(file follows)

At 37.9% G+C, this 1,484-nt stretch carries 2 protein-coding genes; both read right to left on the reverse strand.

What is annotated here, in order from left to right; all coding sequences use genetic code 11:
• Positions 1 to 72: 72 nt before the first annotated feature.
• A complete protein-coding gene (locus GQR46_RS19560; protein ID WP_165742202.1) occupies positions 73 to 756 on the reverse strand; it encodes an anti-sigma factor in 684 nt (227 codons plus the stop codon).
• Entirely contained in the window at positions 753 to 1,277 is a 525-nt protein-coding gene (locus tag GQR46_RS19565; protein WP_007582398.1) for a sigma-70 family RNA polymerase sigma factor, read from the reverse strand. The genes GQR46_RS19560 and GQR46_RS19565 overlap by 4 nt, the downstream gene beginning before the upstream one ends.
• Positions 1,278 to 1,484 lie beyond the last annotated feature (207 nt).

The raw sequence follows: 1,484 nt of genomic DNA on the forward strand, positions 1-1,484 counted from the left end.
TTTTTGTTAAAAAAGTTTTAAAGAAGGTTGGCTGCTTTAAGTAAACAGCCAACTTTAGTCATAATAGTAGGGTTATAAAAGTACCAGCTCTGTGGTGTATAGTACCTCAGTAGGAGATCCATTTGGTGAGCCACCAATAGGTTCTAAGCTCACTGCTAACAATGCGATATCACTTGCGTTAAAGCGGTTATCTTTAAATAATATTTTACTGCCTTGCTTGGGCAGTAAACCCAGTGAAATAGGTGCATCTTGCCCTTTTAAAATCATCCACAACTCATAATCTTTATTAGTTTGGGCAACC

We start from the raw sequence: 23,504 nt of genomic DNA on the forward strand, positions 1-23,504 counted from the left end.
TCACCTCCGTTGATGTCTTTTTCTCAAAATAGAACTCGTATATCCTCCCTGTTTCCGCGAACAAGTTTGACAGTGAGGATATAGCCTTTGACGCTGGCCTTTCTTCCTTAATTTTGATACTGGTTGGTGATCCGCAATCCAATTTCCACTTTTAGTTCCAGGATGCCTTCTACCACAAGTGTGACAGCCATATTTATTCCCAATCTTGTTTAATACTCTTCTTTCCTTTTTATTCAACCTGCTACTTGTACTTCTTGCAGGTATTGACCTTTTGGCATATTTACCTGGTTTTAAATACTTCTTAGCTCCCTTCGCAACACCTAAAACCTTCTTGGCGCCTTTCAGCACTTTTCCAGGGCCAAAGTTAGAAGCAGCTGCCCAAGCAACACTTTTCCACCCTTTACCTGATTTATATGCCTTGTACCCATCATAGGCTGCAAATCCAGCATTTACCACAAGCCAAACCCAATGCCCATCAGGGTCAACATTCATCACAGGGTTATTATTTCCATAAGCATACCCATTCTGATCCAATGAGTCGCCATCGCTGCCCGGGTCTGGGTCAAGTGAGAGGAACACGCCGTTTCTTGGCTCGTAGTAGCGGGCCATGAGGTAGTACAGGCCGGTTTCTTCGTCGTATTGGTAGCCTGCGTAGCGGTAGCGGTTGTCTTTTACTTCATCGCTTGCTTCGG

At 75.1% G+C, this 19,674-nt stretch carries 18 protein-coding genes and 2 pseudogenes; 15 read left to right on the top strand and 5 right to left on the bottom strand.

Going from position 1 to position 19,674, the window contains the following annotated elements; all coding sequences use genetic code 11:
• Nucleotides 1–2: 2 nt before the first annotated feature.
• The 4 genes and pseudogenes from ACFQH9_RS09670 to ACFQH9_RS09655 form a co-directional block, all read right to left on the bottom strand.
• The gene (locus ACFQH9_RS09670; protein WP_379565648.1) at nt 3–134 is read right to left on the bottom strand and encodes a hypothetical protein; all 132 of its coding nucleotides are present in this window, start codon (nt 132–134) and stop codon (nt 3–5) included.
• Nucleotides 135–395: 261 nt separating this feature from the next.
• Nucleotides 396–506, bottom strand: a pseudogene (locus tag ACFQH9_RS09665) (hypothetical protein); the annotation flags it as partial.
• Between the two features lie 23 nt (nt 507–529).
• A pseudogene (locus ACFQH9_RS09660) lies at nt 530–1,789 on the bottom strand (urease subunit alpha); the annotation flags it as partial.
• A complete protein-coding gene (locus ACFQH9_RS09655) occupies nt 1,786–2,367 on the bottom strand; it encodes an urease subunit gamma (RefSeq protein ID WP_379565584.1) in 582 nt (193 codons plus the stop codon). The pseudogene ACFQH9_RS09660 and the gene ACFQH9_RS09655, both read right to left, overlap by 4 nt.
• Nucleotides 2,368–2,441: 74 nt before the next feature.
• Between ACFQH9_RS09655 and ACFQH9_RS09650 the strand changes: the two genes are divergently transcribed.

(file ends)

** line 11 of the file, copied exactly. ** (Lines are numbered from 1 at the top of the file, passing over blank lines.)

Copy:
At 75.1% G+C, this 19,674-nt stretch carries 18 protein-coding genes and 2 pseudogenes; 15 read left to right on the top strand and 5 right to left on the bottom strand.